Professor of Cultural Studies at Richmond, The American International University, London, UK
    Mariam Sherwani
    Lecturer Law, Federal Urdu University for Arts Science and Technology Islamabad, Pakistan
    Sara Shokravi
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    Sophia Tscherne
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    Isavella Vouza
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    Ewelina Wasko-Owsiejczuk
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    Series Goals

    Salzburg Global is launching a major three-year collaboration - What Future for Democracy? Polarization, Culture, and Resilience in America and the World - to help shape a future vision for American Studies in a radically changing world, with five specific goals:

    • Catalyze leadership by universities and American Studies practitioners through rigorous interdisciplinary analysis (arts, culture, history, geography) to assess the integration and practice of current democratic principles. 
    • Activate cross-cutting networks of citizens, scholars and innovators working at the frontiers of democracy and inclusion in the United States and around the world.
    • Incubate new ideas, research collaborations and cultural projects for dissemination through international American Studies associations and networks.
    • Engage new and diverse publics in open dialogue across a variety of platforms, supported by innovative media products and virtual convening tools.
    • Develop a major non-partisan initiative to position Salzburg Global Seminar at the forefront of the future evolution of American Studies, marking the organization’s 75th anniversary in 2022.
    2020 Topic: Revisiting the US Constitution

    With the United States still representing the promise of democracy for many people around the globe, key questions for Program 1 in new three-year series on What Future for Democracy? Polarization, Culture, and Resilience in America and the World will include: 

    • How can citizens, media and institutions re-engage across divides to build resilience and restore public trust? What lessons from the past can be applied to the present – and the future?
    • How do contemporary literature, theater and other cultural works help shape understanding of the forces at work? 
    • In what ways might we see US leadership restored or re-fashioned? What can the US learn from trends and innovations in other countries? 
    • How are current dynamics and historical roots affecting the US’ image and influence in the world? 
    • Are we seeing the end of global leadership by the US as established in 1945 and if so, how much is that due to changing power balances in the world and how much to domestic changes?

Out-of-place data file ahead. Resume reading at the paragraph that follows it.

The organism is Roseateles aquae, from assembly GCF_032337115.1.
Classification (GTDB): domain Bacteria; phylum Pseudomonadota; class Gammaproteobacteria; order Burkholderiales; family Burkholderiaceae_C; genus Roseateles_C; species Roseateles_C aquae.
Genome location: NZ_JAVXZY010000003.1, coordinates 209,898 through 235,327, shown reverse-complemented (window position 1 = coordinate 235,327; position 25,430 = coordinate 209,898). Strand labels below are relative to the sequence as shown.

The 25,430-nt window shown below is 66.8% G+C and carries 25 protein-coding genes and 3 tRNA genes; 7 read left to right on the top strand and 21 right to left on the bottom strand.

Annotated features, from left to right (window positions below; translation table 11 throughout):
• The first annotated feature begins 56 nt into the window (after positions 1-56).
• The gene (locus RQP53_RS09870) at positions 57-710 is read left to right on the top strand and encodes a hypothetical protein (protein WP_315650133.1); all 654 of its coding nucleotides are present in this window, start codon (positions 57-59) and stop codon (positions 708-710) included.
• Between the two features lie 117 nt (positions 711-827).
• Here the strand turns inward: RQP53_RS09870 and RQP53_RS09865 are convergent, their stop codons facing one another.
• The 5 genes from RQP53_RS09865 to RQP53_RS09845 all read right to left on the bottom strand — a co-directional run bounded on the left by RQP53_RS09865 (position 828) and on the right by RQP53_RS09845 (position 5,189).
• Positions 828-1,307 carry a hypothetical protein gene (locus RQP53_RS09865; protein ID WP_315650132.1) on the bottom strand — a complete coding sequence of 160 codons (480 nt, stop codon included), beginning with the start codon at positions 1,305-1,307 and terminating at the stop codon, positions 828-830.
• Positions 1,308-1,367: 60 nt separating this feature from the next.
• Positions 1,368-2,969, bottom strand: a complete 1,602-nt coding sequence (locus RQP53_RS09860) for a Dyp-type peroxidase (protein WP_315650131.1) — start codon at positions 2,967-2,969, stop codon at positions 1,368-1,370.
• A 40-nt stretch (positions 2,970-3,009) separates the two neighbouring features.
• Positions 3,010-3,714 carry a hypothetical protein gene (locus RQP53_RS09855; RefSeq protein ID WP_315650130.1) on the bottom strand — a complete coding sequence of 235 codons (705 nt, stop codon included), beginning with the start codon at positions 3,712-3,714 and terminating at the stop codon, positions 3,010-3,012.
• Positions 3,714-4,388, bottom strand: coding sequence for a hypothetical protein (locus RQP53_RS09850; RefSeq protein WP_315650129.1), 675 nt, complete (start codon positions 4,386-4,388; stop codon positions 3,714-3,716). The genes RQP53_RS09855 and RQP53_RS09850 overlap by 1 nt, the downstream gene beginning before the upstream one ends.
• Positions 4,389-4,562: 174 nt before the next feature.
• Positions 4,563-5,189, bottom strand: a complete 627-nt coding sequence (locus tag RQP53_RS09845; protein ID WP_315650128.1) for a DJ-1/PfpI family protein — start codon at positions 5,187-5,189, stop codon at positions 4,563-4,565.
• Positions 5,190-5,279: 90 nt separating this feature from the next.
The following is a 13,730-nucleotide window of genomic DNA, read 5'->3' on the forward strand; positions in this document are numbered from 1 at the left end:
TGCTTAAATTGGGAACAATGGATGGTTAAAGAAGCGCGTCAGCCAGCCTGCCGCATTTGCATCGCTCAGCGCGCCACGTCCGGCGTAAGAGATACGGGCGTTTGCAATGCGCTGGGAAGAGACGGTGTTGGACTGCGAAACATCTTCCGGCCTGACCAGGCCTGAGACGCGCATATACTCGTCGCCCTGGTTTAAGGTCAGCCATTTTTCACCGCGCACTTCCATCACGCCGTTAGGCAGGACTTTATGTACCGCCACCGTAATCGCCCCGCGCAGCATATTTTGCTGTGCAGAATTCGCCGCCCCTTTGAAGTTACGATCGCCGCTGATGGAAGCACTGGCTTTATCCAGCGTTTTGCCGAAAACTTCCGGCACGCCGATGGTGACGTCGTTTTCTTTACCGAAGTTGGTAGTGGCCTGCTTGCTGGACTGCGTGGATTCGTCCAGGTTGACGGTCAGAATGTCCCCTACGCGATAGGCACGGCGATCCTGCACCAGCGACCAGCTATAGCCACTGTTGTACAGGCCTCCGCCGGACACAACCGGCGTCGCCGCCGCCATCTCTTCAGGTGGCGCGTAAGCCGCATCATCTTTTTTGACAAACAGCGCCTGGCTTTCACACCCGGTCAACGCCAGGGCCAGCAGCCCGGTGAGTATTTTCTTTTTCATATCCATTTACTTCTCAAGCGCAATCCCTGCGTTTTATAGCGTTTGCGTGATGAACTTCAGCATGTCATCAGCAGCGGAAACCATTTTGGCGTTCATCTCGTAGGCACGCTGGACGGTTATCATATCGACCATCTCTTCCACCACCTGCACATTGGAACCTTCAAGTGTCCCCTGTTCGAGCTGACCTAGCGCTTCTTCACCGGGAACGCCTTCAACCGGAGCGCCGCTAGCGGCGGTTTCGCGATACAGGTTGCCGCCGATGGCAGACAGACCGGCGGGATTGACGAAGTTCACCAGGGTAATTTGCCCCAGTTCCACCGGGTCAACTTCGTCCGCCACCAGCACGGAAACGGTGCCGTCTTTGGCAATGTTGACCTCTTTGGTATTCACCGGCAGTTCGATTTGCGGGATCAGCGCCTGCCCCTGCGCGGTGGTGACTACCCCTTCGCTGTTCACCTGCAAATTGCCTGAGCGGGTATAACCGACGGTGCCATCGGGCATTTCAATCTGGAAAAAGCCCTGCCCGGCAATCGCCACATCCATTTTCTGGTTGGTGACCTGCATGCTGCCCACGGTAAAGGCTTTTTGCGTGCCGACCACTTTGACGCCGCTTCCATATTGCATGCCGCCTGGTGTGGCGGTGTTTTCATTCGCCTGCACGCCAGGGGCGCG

2021 Topic: Democracy, Media and Trust

    Program 2 will focus on democratic infrastructure and accountability. Domestically and internationally, The US’ constitutional democracy is coming under the spotlight as issues and interpretations are revisited, power is centralized, and ever-greater sums are spent during elections. Key questions may include:

    • Where is political and executive power now located in the US? What light is shed by contemporary culture and social commentary?
    • How far does the US campaign finance system impact perceptions and practice of democracy? What new trends and influences has the 2020 electoral process revealed?
    • How is critical inquiry into money, power and accountability evolving in the US and elsewhere? What do the data indicate on public attitudes to finance and concerns about corruption?
    • How far does media still operate as the “fourth pillar of democracy”? What are the implications of media and technology monopolies for democracy around the world?
    • How is the US influencing, and being influenced by, state and non-state actors in these domains?
    2022 Topic: Democracy, Inclusion and Citizenship

    Program 3 will build on preceding programs and focus on individuals as the cornerstone of vibrant democracy at local to national level. Key questions may include:

    • How inclusive is democracy in the US today?
    • How has the history of protest in the US shaped civic engagement? What can be learnt from popular movements in other settings (e.g. civil rights, climate change, LGBT) to understand ways to revitalize democracy in a peaceful way?
    • At local and state level, what innovations are transforming citizen engagement and collaborative leadership in the US and elsewhere? How can this be aggregated upwards?
    • How could more women and people from working class and other marginalized backgrounds amplify their political voice and leadership?
    • What do youth need and want from democracy? Can new technologies and approaches incentivize new generations to engage over the long term?